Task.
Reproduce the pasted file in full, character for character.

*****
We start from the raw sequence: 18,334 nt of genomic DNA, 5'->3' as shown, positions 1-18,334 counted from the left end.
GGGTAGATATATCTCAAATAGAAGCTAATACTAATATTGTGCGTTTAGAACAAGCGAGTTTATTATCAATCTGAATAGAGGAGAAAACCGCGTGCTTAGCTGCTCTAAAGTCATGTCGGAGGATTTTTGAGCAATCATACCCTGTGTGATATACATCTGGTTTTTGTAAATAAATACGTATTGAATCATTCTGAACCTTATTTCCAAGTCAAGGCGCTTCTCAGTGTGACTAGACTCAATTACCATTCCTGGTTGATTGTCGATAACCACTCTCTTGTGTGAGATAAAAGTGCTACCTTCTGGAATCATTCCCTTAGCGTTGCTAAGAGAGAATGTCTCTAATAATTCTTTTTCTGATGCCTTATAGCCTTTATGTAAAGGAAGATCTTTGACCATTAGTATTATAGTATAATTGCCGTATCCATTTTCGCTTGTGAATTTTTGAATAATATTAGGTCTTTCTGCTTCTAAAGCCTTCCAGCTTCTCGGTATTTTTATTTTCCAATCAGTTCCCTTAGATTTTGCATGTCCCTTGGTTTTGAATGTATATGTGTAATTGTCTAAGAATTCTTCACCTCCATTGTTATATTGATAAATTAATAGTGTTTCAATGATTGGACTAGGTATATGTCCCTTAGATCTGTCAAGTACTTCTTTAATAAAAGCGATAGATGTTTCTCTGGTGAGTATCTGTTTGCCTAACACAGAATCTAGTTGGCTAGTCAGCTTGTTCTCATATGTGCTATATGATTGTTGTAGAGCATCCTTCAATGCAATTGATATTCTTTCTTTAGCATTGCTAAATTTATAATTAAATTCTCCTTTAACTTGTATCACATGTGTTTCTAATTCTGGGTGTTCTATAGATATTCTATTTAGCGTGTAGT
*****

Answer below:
We start from the raw sequence: 18,334 nt of genomic DNA, 5'->3' as shown, positions 1-18,334 counted from the left end.
GGGTAGATATATCTCAAATAGAAGCTAATACTAATATTGTGCGTTTAGAACAAGCGAGTTTATTATCAATCTGAATAGAGGAGAAAACCGCGTGCTTAGCTGCTCTAAAGTCATGTCGGAGGATTTTTGAGCAATCATACCCTGTGTGATATACATCTGGTTTTTGTAAATAAATACGTATTGAATCATTCTGAACCTTATTTCCAAGTCAAGGCGCTTCTCAGTGTGACTAGACTCAATTACCATTCCTGGTTGATTGTCGATAACCACTCTCTTGTGTGAGATAAAAGTGCTACCTTCTGGAATCATTCCCTTAGCGTTGCTAAGAGAGAATGTCTCTAATAATTCTTTTTCTGATGCCTTATAGCCTTTATGTAAAGGAAGATCTTTGACCATTAGTATTATAGTATAATTGCCGTATCCATTTTCGCTTGTGAATTTTTGAATAATATTAGGTCTTTCTGCTTCTAAAGCCTTCCAGCTTCTCGGTATTTTTATTTTCCAATCAGTTCCCTTAGATTTTGCATGTCCCTTGGTTTTGAATGTATATGTGTAATTGTCTAAGAATTCTTCACCTCCATTGTTATATTGATAAATTAATAGTGTTTCAATGATTGGACTAGGTATATGTCCCTTAGATCTGTCAAGTACTTCTTTAATAAAAGCGATAGATGTTTCTCTGGTGAGTATCTGTTTGCCTAACACAGAATCTAGTTGGCTAGTCAGCTTGTTCTCATATGTGCTATATGATTGTTGTAGAGCATCCTTCAATGCAATTGATATTCTTTCTTTAGCATTGCTAAATTTATAATTAAATTCTCCTTTAACTTGTATCACATGTGTTTCTAATTCTGGGTGTTCTATAGATATTCTATTTAGCGTGTAGT